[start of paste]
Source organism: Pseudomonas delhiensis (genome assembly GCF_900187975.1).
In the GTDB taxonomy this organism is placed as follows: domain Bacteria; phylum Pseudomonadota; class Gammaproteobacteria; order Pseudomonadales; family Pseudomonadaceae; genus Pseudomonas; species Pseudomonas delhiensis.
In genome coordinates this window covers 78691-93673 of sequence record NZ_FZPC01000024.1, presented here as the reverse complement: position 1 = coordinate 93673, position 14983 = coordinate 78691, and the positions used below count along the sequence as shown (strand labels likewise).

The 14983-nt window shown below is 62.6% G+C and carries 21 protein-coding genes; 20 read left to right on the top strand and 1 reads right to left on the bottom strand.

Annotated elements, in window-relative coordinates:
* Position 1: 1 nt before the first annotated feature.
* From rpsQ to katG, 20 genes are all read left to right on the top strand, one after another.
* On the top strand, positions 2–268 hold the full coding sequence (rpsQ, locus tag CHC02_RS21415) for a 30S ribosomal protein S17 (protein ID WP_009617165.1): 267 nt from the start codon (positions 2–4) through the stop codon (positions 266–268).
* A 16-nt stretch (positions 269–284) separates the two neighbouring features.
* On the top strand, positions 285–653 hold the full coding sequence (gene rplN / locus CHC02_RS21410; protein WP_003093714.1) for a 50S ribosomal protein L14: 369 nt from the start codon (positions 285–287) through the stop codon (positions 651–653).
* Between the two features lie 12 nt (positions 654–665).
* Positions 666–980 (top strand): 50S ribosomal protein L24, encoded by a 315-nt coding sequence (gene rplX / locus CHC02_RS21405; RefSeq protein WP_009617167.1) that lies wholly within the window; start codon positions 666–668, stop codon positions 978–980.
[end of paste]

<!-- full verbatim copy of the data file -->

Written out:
Source organism: Pseudomonas delhiensis (genome assembly GCF_900187975.1).
In the GTDB taxonomy this organism is placed as follows: domain Bacteria; phylum Pseudomonadota; class Gammaproteobacteria; order Pseudomonadales; family Pseudomonadaceae; genus Pseudomonas; species Pseudomonas delhiensis.
In genome coordinates this window covers 78691-93673 of sequence record NZ_FZPC01000024.1, presented here as the reverse complement: position 1 = coordinate 93673, position 14983 = coordinate 78691, and the positions used below count along the sequence as shown (strand labels likewise).

The 14983-nt window shown below is 62.6% G+C and carries 21 protein-coding genes; 20 read left to right on the top strand and 1 reads right to left on the bottom strand.

Annotated elements, in window-relative coordinates:
* Position 1: 1 nt before the first annotated feature.
* From rpsQ to katG, 20 genes are all read left to right on the top strand, one after another.
* On the top strand, positions 2–268 hold the full coding sequence (rpsQ, locus tag CHC02_RS21415) for a 30S ribosomal protein S17 (protein ID WP_009617165.1): 267 nt from the start codon (positions 2–4) through the stop codon (positions 266–268).
* A 16-nt stretch (positions 269–284) separates the two neighbouring features.
* On the top strand, positions 285–653 hold the full coding sequence (gene rplN / locus CHC02_RS21410; protein WP_003093714.1) for a 50S ribosomal protein L14: 369 nt from the start codon (positions 285–287) through the stop codon (positions 651–653).
* Between the two features lie 12 nt (positions 654–665).
* Positions 666–980 (top strand): 50S ribosomal protein L24, encoded by a 315-nt coding sequence (gene rplX / locus CHC02_RS21405; RefSeq protein WP_009617167.1) that lies wholly within the window; start codon positions 666–668, stop codon positions 978–980.